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Tesla Motors (TSLA) is trying to wrench the two trillion dollar automobile industry from its dependence on fossil fuels and internal combustion engines into a more earth-friendly future of zero tailpipe emission electric vehicles. And make a fortune for its stakeholders in the bargain.

Tesla's story is that of a brilliant strategic plan, executed, so far, to perfection, pointed at accomplishing the nearly impossible. Yet despite the company's incredible, almost magical march from raw start up to production of 400 luxury electric cars a week, the game is far from won.

Let's look first at the positives

The Model S

Tesla's second offering, the Model S, which came to market in the U.S. in June 2012, has captured Motor Trend's car of the year award. The Model S can travel over 200 miles on a single charge, rocket from zero to 60 in under five seconds and deliver its passengers in a cabin worthy of a high-end luxury sedan; while running entirely on electric power with zero tailpipe emissions.

The Model S is the epitome of cool. To see its sleek lines and plate proclaiming "Zero Emissions," is to want one for yourself and feel guilty about the fume belching, air fouling climate destroying gasoline powered car you are driving. According to one commentator the Model S is sold in clusters -- you buy one, you drive it for awhile, you fall in love and are not content until you have sold a few to your friends, who then sell it to their friends.

No Dealers

Tesla has combined an innovative product with an innovative business model. Tesla's cars are sold (or reserved, the current waiting list is 20 thousand customers long) either from its website or through a series of company owned stores patterned on Apple retail stores. There are no dealers in the middle to siphon off profits.

Inherent Simplicity of Design/Unique Service Model

The Model S has far fewer moving parts than its internal combustion engine counterparts -- no transmission, no exhaust, no gearbox among other things -- and should prove considerably more reliable than any gasoline powered car once the new vehicle bugs and kinks of are shaken out over time. This potential reliability advantage allows Tesla to employ a unique service model -- a modest number of service centers strategically scattered, a "Ranger" traveling service provider, but most of all a reliance on software to fix and tune problems -- software which can be downloaded directly into the vehicle.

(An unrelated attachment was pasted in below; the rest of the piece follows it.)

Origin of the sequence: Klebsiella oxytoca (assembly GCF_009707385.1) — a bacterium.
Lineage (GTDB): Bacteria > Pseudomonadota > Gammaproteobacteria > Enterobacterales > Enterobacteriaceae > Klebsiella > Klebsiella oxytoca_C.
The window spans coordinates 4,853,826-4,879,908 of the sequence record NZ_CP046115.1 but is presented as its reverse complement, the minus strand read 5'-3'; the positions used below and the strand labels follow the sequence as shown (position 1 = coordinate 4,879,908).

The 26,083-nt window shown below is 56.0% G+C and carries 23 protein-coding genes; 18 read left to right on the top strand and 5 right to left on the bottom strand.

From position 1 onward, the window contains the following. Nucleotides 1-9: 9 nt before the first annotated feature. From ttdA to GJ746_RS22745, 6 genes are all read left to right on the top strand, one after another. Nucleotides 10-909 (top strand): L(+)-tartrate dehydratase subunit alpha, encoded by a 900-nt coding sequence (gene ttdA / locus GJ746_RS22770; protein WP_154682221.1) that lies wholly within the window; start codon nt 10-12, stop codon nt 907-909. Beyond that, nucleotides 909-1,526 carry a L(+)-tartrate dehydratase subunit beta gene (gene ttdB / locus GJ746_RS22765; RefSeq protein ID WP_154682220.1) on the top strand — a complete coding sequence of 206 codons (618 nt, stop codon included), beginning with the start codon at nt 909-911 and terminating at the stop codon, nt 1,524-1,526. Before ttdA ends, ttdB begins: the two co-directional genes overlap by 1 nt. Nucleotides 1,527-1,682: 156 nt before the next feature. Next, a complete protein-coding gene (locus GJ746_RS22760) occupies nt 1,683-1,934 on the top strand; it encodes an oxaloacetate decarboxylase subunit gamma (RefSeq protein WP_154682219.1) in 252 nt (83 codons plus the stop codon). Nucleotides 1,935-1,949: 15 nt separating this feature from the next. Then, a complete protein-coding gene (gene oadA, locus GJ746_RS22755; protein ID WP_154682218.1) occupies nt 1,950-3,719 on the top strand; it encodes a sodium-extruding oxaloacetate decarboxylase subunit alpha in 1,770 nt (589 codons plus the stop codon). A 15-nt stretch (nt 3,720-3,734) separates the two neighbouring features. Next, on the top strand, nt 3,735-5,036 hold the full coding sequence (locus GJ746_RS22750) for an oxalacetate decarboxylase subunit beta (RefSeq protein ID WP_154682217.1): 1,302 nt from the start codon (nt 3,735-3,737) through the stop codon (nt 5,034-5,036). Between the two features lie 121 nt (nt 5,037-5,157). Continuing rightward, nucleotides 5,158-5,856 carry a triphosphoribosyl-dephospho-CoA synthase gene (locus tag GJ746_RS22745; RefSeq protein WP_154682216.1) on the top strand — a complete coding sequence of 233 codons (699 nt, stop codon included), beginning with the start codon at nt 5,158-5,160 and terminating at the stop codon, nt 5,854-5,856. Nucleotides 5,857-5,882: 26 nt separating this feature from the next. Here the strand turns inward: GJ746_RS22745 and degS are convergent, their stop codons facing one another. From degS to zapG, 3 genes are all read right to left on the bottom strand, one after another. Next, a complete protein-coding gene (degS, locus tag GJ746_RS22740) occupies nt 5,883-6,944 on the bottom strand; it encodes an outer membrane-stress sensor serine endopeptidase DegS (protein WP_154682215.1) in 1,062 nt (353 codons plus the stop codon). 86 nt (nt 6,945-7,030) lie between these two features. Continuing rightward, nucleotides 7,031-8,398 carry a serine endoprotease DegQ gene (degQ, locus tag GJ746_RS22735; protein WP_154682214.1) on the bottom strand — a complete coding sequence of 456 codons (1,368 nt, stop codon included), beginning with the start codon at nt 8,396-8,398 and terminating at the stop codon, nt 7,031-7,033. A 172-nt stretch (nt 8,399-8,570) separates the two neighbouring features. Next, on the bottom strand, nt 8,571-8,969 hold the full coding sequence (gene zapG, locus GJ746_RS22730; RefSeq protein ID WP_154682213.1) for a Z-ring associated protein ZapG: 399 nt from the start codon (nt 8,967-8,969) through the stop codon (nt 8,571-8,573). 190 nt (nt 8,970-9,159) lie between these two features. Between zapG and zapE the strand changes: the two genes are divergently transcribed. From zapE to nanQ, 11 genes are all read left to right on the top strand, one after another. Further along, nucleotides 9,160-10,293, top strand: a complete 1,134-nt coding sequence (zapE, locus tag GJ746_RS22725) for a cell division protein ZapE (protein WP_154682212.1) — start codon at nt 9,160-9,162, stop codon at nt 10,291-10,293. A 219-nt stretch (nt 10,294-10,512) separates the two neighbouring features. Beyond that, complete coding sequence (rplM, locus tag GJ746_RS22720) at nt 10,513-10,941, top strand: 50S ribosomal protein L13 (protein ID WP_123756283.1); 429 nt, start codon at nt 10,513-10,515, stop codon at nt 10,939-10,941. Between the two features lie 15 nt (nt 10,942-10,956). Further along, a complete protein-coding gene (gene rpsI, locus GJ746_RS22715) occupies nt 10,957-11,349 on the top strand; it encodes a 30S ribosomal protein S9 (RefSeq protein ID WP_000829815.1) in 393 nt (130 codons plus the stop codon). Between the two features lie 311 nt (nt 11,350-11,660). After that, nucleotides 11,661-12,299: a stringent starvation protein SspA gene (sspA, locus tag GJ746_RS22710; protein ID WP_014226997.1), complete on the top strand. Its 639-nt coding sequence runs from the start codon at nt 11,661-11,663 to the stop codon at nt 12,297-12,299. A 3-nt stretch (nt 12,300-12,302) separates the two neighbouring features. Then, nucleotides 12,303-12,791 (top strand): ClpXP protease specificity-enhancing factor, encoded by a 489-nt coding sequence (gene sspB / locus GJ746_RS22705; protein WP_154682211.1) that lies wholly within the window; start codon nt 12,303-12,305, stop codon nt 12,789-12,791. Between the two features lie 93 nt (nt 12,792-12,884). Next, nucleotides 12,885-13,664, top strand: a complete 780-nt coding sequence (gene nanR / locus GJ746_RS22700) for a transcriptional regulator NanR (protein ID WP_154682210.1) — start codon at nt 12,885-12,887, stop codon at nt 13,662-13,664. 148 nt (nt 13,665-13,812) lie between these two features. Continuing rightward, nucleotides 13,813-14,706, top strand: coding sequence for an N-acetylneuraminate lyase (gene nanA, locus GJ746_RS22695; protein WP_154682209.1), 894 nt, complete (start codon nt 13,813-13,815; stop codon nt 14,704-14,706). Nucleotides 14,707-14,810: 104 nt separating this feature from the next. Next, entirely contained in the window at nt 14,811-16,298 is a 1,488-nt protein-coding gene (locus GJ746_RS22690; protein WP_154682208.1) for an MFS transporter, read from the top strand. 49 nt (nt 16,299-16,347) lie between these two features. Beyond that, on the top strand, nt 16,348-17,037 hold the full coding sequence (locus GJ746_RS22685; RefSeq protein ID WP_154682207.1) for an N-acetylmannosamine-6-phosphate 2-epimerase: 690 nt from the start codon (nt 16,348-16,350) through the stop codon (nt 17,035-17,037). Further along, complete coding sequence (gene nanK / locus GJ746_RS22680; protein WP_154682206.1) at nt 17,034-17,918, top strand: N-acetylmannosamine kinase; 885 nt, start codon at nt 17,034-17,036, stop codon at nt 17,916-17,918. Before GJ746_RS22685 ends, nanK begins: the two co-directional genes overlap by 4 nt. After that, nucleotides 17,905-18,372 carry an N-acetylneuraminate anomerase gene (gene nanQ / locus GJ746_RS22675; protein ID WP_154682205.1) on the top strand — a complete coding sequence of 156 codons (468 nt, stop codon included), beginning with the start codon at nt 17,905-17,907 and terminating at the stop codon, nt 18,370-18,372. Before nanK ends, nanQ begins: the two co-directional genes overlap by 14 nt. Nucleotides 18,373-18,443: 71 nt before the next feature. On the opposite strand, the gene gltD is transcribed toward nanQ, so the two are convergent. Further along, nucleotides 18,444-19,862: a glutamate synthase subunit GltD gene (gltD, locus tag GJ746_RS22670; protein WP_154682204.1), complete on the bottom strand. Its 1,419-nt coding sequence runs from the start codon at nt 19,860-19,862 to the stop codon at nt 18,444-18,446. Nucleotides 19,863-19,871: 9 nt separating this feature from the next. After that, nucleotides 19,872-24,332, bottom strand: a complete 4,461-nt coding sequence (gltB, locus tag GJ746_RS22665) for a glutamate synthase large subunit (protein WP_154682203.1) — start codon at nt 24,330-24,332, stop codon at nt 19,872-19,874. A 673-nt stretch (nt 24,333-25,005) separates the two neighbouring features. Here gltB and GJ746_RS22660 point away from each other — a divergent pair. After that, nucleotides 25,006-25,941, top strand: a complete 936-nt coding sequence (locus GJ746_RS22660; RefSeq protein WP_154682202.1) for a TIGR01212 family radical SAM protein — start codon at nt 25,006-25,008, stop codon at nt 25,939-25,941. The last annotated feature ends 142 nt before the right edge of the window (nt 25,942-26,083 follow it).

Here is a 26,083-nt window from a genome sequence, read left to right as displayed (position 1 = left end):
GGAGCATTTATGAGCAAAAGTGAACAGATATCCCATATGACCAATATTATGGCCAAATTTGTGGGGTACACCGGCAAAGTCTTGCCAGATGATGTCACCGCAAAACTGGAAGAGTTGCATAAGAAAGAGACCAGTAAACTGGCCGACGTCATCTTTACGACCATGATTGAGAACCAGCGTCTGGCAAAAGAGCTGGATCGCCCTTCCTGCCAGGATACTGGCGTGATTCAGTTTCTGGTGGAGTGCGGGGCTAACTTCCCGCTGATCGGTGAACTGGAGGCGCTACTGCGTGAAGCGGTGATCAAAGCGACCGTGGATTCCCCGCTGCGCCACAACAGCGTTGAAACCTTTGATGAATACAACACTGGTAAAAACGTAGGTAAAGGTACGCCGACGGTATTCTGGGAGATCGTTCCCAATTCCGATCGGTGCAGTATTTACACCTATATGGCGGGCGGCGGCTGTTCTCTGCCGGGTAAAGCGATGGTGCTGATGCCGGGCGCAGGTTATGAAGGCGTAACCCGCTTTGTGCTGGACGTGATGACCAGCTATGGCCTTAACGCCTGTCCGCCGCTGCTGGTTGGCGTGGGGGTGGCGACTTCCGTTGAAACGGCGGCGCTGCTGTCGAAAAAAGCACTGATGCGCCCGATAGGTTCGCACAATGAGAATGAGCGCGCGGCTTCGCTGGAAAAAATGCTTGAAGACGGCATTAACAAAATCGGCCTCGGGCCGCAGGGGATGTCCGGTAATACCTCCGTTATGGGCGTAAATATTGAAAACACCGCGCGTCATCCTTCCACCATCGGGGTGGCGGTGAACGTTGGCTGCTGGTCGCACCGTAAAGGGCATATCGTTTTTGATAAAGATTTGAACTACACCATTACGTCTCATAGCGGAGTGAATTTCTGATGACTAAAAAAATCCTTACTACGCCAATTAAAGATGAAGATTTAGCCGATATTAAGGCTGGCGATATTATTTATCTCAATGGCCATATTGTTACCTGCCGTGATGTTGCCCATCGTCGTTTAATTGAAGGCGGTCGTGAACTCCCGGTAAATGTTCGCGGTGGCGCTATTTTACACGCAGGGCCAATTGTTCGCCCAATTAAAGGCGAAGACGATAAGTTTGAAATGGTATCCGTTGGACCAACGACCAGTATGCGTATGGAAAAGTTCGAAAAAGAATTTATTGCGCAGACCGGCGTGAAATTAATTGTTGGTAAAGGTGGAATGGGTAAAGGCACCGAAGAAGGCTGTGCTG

Super Charging Stations/Free Power for Customers

It takes many hours to charge the battery of a Model S (or any other electric car) from a conventional electric outlet. However the Model S can be charged using DC "super chargers," which fully charge the battery in a single hour.

Super charging stations, some solar powered, are popping up all over the place, though the bulk are still in California. Tesla claims that super charging stations will stretch across the USA by the end of this year enabling the Model S to cross the country. For Tesla owners use of these stations is free -- making Tesla's zero fuel cost vehicles.

Elon Musk

Most disruptive innovative start-ups like Tesla are headed by inexperienced, often very young CEO's, e.g. Mark Zuckerberg of Facebook (FB). Tesla is headed by 42-year old Elon Musk the co-founder of Pay Pal -- an innovative, disruptive company, which was bought by eBay (EBAY) and continues to function as the world's largest all online bank. Mr. Musk has also founded two other cutting edge disruptive companies. This polymath appears to combine world-class business acumen with hands on knowledge of technology and design, all coupled with a powerful drive to create a better future for us all. Don't know about you, but if I owned a share of a crazy shoot-for-the-moon company like Tesla, Elon Musk would be the guy I'd want running it.